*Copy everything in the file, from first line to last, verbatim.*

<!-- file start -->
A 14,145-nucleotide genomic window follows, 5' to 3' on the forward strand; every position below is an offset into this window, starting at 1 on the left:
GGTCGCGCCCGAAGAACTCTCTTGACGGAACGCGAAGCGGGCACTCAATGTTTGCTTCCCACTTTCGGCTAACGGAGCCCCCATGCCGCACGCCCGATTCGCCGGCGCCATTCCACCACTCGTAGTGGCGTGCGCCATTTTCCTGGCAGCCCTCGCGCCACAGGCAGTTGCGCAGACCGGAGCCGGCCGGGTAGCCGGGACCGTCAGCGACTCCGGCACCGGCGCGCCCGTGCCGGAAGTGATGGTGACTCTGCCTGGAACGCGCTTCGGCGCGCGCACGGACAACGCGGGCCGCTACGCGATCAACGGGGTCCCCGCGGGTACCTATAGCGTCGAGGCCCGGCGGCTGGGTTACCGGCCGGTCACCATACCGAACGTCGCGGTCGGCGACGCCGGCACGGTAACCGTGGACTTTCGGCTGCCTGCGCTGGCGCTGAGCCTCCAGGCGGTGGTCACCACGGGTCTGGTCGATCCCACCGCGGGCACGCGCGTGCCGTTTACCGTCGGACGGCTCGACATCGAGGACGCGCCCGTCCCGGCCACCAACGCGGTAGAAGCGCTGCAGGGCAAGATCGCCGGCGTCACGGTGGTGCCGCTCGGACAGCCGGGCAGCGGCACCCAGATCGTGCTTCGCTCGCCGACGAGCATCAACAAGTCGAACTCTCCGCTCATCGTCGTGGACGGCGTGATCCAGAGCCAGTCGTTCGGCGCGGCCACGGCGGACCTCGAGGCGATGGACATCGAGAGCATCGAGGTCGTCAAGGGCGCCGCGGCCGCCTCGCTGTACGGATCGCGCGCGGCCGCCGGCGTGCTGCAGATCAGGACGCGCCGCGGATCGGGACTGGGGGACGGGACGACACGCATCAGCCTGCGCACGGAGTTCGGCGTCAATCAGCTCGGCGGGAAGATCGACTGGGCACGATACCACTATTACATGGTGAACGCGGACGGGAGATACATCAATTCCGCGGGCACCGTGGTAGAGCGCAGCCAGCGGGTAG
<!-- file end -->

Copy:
A 14,145-nucleotide genomic window follows, 5' to 3' on the forward strand; every position below is an offset into this window, starting at 1 on the left:
GGTCGCGCCCGAAGAACTCTCTTGACGGAACGCGAAGCGGGCACTCAATGTTTGCTTCCCACTTTCGGCTAACGGAGCCCCCATGCCGCACGCCCGATTCGCCGGCGCCATTCCACCACTCGTAGTGGCGTGCGCCATTTTCCTGGCAGCCCTCGCGCCACAGGCAGTTGCGCAGACCGGAGCCGGCCGGGTAGCCGGGACCGTCAGCGACTCCGGCACCGGCGCGCCCGTGCCGGAAGTGATGGTGACTCTGCCTGGAACGCGCTTCGGCGCGCGCACGGACAACGCGGGCCGCTACGCGATCAACGGGGTCCCCGCGGGTACCTATAGCGTCGAGGCCCGGCGGCTGGGTTACCGGCCGGTCACCATACCGAACGTCGCGGTCGGCGACGCCGGCACGGTAACCGTGGACTTTCGGCTGCCTGCGCTGGCGCTGAGCCTCCAGGCGGTGGTCACCACGGGTCTGGTCGATCCCACCGCGGGCACGCGCGTGCCGTTTACCGTCGGACGGCTCGACATCGAGGACGCGCCCGTCCCGGCCACCAACGCGGTAGAAGCGCTGCAGGGCAAGATCGCCGGCGTCACGGTGGTGCCGCTCGGACAGCCGGGCAGCGGCACCCAGATCGTGCTTCGCTCGCCGACGAGCATCAACAAGTCGAACTCTCCGCTCATCGTCGTGGACGGCGTGATCCAGAGCCAGTCGTTCGGCGCGGCCACGGCGGACCTCGAGGCGATGGACATCGAGAGCATCGAGGTCGTCAAGGGCGCCGCGGCCGCCTCGCTGTACGGATCGCGCGCGGCCGCCGGCGTGCTGCAGATCAGGACGCGCCGCGGATCGGGACTGGGGGACGGGACGACACGCATCAGCCTGCGCACGGAGTTCGGCGTCAATCAGCTCGGCGGGAAGATCGACTGGGCACGATACCACTATTACATGGTGAACGCGGACGGGAGATACATCAATTCCGCGGGCACCGTGGTAGAGCGCAGCCAGCGGGTAG